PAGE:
Although safety comes first, retailers must strike a balance between associate safety and business productivity to provide reliable access to emergency supplies and minimize financial losses. For instance, can associates from unaffected areas fill in while the affected associates focus on getting their homes sorted? Does your store need generators to be operational if power lines go down? What kind of supplies can the store associates get, and when can they get them?

Keep Communication Open

In times of crisis, communication is critical. Before, during, and after a hurricane, associates, vendors, and customers need to stay informed and updated on the situation. Providing associates and other stakeholders with two-way communication during and after a weather event is critical for ensuring the safety of the community and preparing for any staff shortages or changes in operations.

- Digital Partner -

Here are a few tips to stay connected whenever a hurricane is heading your way:

  • Ensure that your associate directory is up-to-date and includes personal contact numbers and email addresses before the storm’s impact.
  • Keep communication open by setting up a dedicated website, national toll-free number, or text line where associates can check in, receive updates, and report their status.
  • Establish various forms of communication—email, text message, or automated phone messages—to communicate actions, specific timelines, and company objectives with the entire staff. However, it is important to remember that text messages have a higher success rate in getting through than voice calls in disaster zones where the phone system is overloaded.
  • Leverage the power of social media by training your social media account managers on how to receive and distribute important updates via Facebook, LinkedIn, Twitter, or other social channels.
  • Establish backup plans with critical vendors and suppliers to ensure business continuity. During times of crisis, discuss your plans with vendors and others in your supply chain to learn more about their preparedness and ability to support your business.

Plan for Recovery

Retail establishments are among the first services expected to be available following a storm. To maintain business continuity, it is crucial for retailers to have fleshed out  necessary steps and strategies in advance, including:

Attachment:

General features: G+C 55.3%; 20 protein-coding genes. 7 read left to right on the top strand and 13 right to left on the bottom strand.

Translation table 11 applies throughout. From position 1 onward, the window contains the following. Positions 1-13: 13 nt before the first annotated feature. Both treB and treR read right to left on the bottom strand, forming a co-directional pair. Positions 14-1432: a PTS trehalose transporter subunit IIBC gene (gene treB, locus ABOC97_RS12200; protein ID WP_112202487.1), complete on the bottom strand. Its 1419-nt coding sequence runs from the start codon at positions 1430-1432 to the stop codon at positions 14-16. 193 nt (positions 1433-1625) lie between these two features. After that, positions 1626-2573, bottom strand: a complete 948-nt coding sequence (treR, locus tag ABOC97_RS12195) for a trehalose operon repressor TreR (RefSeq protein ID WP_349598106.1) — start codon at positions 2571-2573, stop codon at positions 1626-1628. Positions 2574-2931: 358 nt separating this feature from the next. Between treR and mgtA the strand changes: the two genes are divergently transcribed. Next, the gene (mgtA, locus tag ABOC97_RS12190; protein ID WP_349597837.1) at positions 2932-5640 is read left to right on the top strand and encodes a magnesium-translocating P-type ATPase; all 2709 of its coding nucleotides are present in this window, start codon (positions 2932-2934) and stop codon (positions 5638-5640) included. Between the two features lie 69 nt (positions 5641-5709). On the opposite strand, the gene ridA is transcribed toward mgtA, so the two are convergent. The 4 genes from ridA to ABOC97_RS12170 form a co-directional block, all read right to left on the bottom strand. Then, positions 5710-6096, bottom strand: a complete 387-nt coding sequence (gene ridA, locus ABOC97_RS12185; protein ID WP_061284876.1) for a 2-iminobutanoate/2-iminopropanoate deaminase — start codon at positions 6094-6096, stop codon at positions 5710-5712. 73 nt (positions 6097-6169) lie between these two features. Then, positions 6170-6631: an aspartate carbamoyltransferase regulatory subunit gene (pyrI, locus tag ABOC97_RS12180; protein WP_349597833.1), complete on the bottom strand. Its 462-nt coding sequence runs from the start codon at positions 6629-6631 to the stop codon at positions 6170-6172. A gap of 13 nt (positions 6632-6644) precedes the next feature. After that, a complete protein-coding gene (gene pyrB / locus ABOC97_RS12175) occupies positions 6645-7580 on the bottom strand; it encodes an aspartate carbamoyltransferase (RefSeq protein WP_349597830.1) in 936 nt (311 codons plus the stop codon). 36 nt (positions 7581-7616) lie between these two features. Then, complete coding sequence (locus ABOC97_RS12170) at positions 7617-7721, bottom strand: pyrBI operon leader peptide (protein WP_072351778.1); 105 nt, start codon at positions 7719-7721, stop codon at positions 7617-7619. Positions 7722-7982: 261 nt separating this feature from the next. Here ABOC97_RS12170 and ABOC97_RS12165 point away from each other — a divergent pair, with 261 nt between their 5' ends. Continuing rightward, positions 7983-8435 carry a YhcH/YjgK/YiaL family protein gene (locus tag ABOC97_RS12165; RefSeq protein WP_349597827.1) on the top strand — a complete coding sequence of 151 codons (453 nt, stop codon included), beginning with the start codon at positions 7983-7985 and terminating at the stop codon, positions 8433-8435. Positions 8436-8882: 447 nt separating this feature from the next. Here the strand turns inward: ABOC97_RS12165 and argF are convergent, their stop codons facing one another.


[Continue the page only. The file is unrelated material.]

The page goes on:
• Conducting damage assessments to gauge the condition of facilities and ensure the safety of associates.
  • Restocking and ensuring operational continuity by coordinating with suppliers and vendors.
  • Providing information on how and when employees can return to work safely.
  • Coordinating with neighboring stores to send employees for assistance while local employees are recovering.

Rely on a Professional Weather Service

It is common for businesses in the retail industry to base their emergency decisions on free, publicly available weather forecasts. While these forecasts can tell you that severe weather is approaching, there is typically little to say about how it will impact specific locations and businesses. To keep the operational wheels running, retailers should obtain accurate and timely forecasts that indicate the specific hours and days when the store will be hit the hardest.

Retail establishments increasingly take advantage of more advanced weather forecasts and rely on expert meteorologists to ensure the best emergency response possible. These weather services typically provide more information than the average, publicly available forecast. As a result, these retailers can efficiently and effectively prepare for threats, decreasing disruptions to their business.

If your retail footprint is vulnerable to hurricanes or other types of disasters, a well-thought-out and well-implemented plan can ensure the safety of your staff and business. By following the tips outlined in the article, you’ll have the opportunity to get ahead of the storm, and safely be the last to close and the first to reopen.

Staci Saint-Preux

Staci Saint-Preux is an Industry Manager at StormGeo. As part of the sales team, she has the crucial role of serving current and prospective clients in the Retail, Hospitality, and Healthcare industries. Prior to her time at StormGeo, Staci worked as a flight planner and meteorologist for a private aviation company in Houston. With a degree and background in meteorology, Staci understands the importance of accurate weather data and forecasting and knows the value of having a team of weather experts on your side.